• Avoid touching bedding and laundry that has been in contact with someone who has monkeypox.
  • Use personal protective equipment (PPE) when caring for someone who has the virus, including a gown, gloves, mask, and eye protection.
  • Stay home if you are sick, and encourage others to do the same.
  • Clean your hands with soap and water, or use an alcohol-based hand sanitizer.
  • Get vaccinated, if eligible.

MPOX Vaccination Information

A vaccine (Imvamune) is approved in Canada for protection against MPOX. The vaccine can be used for protection against monkeypox before getting exposed to the virus (pre-exposure prophylaxis) or after being exposed (post-exposure prophylaxis) for eligible groups. The vaccine contains a modified virus and cannot make you sick.

Vaccine eligibility

On Oct. 7, 2022, the Ontario Ministry of Health released updated guidance on monkeypox vaccine (Imvamune) eligibility.

It is now recommended that Imvamune be offered as a two-dose primary series, with at least 28 days between first and second doses, for individuals eligible (see below) for pre-exposure or post-exposure prophylaxis.

Pre-Exposure Vaccination Eligibility Criteria

Based on Ontario Ministry of Health guidelines, individuals who meet the following criteria are eligible for a two-dose series of Imvamune:

Two-spirit, non-binary, transgender, cisgender, intersex, or gender-queer individuals who self-identify or have sexual partners who self-identify as belonging to the gay, bisexual, pansexual and other men who have sex with men (gbMSM) community and at least one of the following:

Had a confirmed sexually transmitted infection within the last year;

Have or are planning to have two or more sexual partners or are in a relationship where at least one of the partners may have other sexual partners;

Have attended venues for sexual contact (i.e. bath houses, sex clubs) recently or may be planning to, or who work/volunteer in these settings;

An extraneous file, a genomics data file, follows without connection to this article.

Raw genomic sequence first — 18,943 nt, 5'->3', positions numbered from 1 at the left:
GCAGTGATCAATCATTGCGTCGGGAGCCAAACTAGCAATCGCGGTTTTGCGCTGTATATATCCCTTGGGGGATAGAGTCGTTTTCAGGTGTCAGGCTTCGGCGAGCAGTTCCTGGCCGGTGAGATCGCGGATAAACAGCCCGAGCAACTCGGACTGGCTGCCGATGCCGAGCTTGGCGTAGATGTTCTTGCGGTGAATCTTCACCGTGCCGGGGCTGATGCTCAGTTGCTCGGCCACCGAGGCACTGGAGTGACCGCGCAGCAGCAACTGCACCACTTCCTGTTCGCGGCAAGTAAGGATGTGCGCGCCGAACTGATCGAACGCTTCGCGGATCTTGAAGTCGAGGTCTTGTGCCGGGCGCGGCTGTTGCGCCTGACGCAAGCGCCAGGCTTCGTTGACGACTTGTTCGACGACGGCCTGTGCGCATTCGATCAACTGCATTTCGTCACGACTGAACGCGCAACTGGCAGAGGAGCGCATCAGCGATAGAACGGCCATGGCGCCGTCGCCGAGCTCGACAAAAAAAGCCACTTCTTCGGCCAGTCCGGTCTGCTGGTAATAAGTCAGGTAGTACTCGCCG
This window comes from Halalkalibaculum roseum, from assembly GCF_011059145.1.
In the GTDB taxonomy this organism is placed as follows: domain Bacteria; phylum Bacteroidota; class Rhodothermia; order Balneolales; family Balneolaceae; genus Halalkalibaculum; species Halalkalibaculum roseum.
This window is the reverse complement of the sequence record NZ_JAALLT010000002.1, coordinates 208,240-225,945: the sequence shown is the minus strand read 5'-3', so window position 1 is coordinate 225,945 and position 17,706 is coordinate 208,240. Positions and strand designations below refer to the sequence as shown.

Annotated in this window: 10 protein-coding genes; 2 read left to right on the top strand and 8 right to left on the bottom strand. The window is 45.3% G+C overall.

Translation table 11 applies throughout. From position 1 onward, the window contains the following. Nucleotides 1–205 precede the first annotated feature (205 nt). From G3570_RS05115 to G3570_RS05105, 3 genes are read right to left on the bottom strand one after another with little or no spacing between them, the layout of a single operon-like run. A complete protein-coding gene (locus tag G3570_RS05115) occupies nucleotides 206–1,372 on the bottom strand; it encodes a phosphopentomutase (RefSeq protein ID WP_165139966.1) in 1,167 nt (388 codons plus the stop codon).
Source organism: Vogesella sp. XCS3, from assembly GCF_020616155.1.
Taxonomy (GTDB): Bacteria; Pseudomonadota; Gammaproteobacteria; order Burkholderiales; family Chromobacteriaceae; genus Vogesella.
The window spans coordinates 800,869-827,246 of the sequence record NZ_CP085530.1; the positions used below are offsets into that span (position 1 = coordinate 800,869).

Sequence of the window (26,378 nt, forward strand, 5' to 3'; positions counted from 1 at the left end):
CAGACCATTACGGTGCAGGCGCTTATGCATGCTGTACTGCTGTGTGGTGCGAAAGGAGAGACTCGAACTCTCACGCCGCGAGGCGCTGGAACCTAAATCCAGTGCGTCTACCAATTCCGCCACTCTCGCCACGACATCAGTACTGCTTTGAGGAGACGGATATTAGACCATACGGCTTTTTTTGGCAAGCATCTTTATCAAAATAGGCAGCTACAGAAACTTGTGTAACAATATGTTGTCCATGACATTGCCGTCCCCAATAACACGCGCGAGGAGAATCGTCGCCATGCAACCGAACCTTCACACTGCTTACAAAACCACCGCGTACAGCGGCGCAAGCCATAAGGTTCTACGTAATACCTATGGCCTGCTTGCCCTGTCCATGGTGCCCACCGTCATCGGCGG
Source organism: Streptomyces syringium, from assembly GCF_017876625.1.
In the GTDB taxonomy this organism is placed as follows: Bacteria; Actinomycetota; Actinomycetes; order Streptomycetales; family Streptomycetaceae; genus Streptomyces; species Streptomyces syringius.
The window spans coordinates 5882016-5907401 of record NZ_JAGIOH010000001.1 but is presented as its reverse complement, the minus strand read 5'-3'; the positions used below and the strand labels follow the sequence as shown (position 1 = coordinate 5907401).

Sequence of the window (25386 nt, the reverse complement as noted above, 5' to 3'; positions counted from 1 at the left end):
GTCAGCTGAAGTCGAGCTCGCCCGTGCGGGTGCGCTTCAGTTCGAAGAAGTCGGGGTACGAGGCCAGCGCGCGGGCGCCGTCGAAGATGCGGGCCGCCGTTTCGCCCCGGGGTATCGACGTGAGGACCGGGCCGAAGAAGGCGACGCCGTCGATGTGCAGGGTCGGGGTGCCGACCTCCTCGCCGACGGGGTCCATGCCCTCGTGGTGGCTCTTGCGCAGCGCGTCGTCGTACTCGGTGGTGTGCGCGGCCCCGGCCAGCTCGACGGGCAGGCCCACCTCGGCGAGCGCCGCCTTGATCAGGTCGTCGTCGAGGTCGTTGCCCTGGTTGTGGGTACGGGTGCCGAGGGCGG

Have had anonymous sex (e.g., using hookup aps) recently or may be planning to; and/or

Are a sexual contact of an individual who engages in sex work.

Individuals who self-identify as engaging in sex work or are planning to, regardless of self-identified sex or gender.

 Household and/or sexual contacts of those identified for pre-exposure vaccination AND who are moderately to severely immunocompromised or pregnant may be at higher risk for severe illness from monkeypox infection and may be considered for pre-exposure vaccination and are encouraged to contact their health provider for more information.

Imvamune® vaccine eligibility after being exposed to the monkeypox virus (PEP)

Based on the Ontario Ministry of Health guidelines, individuals who have been identified by their local public health unit as having a high or intermediate-risk exposure with someone who has the monkeypox virus are eligible to receive Imvamune®. These individuals will be contacted directly by their local public health unit.


MPOX Resources and Infographics

Monkeypox is diagnosed by a healthcare provider, based on symptoms and a laboratory test.

Monkeypox symptoms infographic

Monkeypox symptoms infographic


Monkeypox symptoms infographic

Monkeypox symptoms infographic


Monkeypox prevention infographic